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There’s something extremely tragic when it comes to looking at licenced games. Just about all of them are bad, there’s little to deny that, but they’re usually that way because the developers have been given a minute budget and ordered to squirt it out in six months. Sometimes the end result will be relatively good, Green Lantern: Rise of the Manhunters for example, and manage to escape the curse. The Walking Dead: Survival Instinct? It almost manages to be one of those good titles. There are so many sparks of brilliance which could have so easily made the game brilliant but were never developed far enough.
The plot to Survival Instinct is one of, well, survival what else do you expect in something with zombies (or walkers as the series calls them). Playing as Daryl Dixon from the TV series, you travel from one town to the next seeking out fuel, resources and general supplies to stay alive directly following the outbreak. With everything from fuel to water in short supply you’re encouraged to sneak past the undead as much as fight them and forced to choose just who is vital to keep with you. That’s about it and in fairness that’s all you need. Everything else is downhill from there.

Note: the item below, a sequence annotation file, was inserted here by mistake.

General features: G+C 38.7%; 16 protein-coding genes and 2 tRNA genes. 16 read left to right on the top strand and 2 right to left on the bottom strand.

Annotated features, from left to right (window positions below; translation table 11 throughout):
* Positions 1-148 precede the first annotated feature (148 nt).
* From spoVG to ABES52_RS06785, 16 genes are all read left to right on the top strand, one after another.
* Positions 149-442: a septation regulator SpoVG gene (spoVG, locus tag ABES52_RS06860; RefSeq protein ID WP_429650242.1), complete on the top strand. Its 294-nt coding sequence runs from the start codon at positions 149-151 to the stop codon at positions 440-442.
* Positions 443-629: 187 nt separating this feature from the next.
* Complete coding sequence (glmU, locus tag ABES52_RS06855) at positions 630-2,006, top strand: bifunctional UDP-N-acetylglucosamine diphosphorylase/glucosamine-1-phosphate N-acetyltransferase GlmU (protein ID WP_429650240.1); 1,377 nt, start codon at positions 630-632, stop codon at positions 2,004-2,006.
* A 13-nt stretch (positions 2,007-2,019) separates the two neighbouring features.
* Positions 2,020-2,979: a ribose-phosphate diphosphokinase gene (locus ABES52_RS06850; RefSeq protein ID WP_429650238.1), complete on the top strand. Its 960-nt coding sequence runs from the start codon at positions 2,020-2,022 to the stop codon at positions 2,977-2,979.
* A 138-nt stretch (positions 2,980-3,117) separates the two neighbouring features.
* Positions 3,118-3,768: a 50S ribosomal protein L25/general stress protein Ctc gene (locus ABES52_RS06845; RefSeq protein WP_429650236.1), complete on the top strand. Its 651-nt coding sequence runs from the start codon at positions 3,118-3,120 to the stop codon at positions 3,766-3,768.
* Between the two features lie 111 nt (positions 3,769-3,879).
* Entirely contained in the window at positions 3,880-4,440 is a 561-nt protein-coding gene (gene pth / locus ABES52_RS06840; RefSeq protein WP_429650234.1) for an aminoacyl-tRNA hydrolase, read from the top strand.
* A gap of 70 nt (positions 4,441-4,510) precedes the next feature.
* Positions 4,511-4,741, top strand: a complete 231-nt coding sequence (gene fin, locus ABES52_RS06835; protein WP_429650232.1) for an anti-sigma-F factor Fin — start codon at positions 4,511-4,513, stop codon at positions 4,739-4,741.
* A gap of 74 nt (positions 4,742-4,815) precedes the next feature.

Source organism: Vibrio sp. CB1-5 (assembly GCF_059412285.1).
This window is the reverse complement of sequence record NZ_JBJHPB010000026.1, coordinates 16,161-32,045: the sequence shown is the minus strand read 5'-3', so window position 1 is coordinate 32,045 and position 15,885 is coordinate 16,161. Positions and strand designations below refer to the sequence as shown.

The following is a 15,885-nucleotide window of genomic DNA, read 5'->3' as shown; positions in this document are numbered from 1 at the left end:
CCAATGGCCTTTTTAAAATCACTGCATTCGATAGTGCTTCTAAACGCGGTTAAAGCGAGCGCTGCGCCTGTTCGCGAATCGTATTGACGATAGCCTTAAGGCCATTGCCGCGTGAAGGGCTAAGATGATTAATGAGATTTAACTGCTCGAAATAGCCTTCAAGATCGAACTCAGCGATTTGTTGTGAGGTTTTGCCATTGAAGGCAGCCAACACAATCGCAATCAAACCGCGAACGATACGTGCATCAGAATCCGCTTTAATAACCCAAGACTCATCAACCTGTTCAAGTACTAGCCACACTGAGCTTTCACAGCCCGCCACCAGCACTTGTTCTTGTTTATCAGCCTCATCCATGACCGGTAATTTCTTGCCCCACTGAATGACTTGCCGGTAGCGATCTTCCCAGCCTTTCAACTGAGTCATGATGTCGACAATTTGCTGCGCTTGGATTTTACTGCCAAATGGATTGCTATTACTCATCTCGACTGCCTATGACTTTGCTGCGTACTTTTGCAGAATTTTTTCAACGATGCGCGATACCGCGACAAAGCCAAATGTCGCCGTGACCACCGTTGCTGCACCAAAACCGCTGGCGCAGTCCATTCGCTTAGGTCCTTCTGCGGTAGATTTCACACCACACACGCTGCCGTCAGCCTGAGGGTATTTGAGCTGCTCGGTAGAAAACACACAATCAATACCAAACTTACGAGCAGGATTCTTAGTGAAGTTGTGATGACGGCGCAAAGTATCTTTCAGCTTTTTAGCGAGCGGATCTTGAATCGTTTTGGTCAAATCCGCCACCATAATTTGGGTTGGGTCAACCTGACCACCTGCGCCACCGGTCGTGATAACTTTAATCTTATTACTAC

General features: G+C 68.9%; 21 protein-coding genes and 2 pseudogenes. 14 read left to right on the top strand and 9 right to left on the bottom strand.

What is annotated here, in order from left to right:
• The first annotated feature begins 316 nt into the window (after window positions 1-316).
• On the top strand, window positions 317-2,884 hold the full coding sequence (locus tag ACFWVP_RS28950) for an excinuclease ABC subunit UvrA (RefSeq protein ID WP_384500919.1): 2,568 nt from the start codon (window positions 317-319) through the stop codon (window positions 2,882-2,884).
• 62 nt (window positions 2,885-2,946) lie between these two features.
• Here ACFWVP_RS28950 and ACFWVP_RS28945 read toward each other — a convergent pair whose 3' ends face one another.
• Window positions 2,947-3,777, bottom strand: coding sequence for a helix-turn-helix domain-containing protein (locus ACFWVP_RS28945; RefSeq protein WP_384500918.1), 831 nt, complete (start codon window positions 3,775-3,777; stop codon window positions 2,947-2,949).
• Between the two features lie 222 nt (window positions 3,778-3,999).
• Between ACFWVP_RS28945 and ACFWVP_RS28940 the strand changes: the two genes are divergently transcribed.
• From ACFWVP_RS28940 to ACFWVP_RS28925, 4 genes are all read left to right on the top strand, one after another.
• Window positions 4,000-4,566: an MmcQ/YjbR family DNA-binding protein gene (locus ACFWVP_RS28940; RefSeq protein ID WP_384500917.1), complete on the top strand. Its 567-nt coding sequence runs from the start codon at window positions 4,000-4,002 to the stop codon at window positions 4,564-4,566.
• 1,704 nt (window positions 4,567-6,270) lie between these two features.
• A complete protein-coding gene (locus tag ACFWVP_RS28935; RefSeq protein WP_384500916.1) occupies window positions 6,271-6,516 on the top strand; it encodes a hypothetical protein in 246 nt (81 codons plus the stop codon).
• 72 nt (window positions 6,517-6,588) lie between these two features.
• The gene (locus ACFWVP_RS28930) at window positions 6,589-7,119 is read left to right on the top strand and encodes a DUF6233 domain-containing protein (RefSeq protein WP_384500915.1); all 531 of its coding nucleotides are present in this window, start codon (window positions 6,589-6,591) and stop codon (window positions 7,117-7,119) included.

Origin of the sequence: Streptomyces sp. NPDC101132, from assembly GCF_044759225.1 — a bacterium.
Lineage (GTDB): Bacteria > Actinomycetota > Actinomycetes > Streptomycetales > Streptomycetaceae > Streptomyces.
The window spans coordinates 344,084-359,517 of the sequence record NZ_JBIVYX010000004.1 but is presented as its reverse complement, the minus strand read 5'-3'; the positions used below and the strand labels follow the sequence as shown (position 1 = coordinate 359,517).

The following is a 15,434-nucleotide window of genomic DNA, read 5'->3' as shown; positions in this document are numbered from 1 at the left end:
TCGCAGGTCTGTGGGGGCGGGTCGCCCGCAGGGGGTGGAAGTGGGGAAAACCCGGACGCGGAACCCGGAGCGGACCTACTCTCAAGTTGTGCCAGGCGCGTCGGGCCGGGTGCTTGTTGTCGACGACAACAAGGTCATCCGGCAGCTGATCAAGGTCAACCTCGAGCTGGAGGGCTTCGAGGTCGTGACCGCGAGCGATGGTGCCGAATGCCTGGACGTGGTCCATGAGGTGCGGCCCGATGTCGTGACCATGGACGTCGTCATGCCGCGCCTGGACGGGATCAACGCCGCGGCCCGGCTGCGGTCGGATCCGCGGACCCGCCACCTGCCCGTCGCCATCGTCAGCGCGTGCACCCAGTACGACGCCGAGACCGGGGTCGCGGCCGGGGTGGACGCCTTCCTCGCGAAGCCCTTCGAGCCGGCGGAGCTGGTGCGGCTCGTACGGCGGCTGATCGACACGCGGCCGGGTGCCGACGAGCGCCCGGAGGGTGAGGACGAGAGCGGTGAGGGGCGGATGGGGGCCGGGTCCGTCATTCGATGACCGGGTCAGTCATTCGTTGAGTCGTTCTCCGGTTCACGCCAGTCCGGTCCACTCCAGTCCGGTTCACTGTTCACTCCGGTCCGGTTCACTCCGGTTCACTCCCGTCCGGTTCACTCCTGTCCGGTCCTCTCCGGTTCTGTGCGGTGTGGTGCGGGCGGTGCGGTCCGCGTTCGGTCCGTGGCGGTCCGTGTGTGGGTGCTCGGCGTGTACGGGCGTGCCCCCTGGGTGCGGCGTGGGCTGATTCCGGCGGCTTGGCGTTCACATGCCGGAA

The problems with the game all originate from developer Terminal Reality’s execution and the sheer lack of polish on the title. Frequently you’re going to encounter visual glitches and bugs such as floating objects but also extremely immersion breaking problems. An already infamous one is the sound effects used for hitting the windows on cars, the sound of striking metal, which don’t so much as dent even when you are striking them with a sledgehammer. There is also the apparent lack of awareness with the walkers, or how inconsistent it can truly be. Half the time the brain hungry walking corpses can spot you from the other side of the map, while others will not notice you even as you are standing next to them. Often paying you no attention even as you take out a swarm in close combat, slamming a hammer against their skulls every time one turns your way like some sort of macabre game of whack-a-mole.